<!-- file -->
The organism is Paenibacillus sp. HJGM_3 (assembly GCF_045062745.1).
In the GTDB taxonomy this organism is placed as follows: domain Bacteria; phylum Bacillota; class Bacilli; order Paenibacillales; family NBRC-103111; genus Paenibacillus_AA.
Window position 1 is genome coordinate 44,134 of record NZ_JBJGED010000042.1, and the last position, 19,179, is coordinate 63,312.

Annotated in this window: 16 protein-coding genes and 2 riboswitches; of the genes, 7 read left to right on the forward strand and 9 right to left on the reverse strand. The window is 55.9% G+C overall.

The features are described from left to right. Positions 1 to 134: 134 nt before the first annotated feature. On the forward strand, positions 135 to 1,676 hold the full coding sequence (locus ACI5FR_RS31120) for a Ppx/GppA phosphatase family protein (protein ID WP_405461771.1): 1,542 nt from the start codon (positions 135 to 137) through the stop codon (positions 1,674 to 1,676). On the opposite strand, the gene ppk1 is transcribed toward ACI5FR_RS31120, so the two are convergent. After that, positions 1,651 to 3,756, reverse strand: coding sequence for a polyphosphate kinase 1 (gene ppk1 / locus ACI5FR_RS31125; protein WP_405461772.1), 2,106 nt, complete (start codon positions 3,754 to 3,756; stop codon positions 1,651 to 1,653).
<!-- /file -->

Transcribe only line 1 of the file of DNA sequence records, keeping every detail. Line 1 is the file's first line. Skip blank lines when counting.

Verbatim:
The organism is Paenibacillus sp. HJGM_3 (assembly GCF_045062745.1).